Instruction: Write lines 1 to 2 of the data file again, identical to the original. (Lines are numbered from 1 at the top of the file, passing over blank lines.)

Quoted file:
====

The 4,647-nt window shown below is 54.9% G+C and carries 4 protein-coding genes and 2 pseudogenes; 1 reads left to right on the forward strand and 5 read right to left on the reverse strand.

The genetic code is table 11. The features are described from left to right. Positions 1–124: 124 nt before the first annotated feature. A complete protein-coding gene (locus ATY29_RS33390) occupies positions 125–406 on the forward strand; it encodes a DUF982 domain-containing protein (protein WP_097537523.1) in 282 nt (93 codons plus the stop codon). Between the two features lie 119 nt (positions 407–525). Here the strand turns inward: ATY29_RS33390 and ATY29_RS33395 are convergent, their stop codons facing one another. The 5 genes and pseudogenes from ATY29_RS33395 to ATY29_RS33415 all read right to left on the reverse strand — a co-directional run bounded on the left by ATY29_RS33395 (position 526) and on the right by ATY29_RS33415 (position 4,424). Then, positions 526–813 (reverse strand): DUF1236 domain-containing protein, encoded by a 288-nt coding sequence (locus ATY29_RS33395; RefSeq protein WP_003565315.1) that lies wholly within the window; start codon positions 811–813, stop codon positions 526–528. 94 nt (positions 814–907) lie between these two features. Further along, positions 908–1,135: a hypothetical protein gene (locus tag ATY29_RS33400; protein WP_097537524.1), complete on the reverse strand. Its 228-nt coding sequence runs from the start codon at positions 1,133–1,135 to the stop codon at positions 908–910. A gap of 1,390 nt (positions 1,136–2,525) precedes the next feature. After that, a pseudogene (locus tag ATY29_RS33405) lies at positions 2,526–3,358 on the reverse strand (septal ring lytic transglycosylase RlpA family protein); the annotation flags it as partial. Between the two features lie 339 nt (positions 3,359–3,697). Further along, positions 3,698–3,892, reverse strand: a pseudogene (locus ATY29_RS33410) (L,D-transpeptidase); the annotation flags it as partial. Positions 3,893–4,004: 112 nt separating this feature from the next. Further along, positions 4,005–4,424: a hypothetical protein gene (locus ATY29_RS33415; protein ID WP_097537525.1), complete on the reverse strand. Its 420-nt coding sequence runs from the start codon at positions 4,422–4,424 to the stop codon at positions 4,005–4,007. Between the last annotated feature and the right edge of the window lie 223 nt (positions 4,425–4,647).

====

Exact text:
The 4,647-nt window shown below is 54.9% G+C and carries 4 protein-coding genes and 2 pseudogenes; 1 reads left to right on the forward strand and 5 read right to left on the reverse strand.

The genetic code is table 11. The features are described from left to right. Positions 1–124: 124 nt before the first annotated feature. A complete protein-coding gene (locus ATY29_RS33390) occupies positions 125–406 on the forward strand; it encodes a DUF982 domain-containing protein (protein WP_097537523.1) in 282 nt (93 codons plus the stop codon). Between the two features lie 119 nt (positions 407–525). Here the strand turns inward: ATY29_RS33390 and ATY29_RS33395 are convergent, their stop codons facing one another. The 5 genes and pseudogenes from ATY29_RS33395 to ATY29_RS33415 all read right to left on the reverse strand — a co-directional run bounded on the left by ATY29_RS33395 (position 526) and on the right by ATY29_RS33415 (position 4,424). Then, positions 526–813 (reverse strand): DUF1236 domain-containing protein, encoded by a 288-nt coding sequence (locus ATY29_RS33395; RefSeq protein WP_003565315.1) that lies wholly within the window; start codon positions 811–813, stop codon positions 526–528. 94 nt (positions 814–907) lie between these two features. Further along, positions 908–1,135: a hypothetical protein gene (locus tag ATY29_RS33400; protein WP_097537524.1), complete on the reverse strand. Its 228-nt coding sequence runs from the start codon at positions 1,133–1,135 to the stop codon at positions 908–910. A gap of 1,390 nt (positions 1,136–2,525) precedes the next feature. After that, a pseudogene (locus tag ATY29_RS33405) lies at positions 2,526–3,358 on the reverse strand (septal ring lytic transglycosylase RlpA family protein); the annotation flags it as partial. Between the two features lie 339 nt (positions 3,359–3,697). Further along, positions 3,698–3,892, reverse strand: a pseudogene (locus ATY29_RS33410) (L,D-transpeptidase); the annotation flags it as partial. Positions 3,893–4,004: 112 nt separating this feature from the next. Further along, positions 4,005–4,424: a hypothetical protein gene (locus ATY29_RS33415; protein ID WP_097537525.1), complete on the reverse strand. Its 420-nt coding sequence runs from the start codon at positions 4,422–4,424 to the stop codon at positions 4,005–4,007. Between the last annotated feature and the right edge of the window lie 223 nt (positions 4,425–4,647).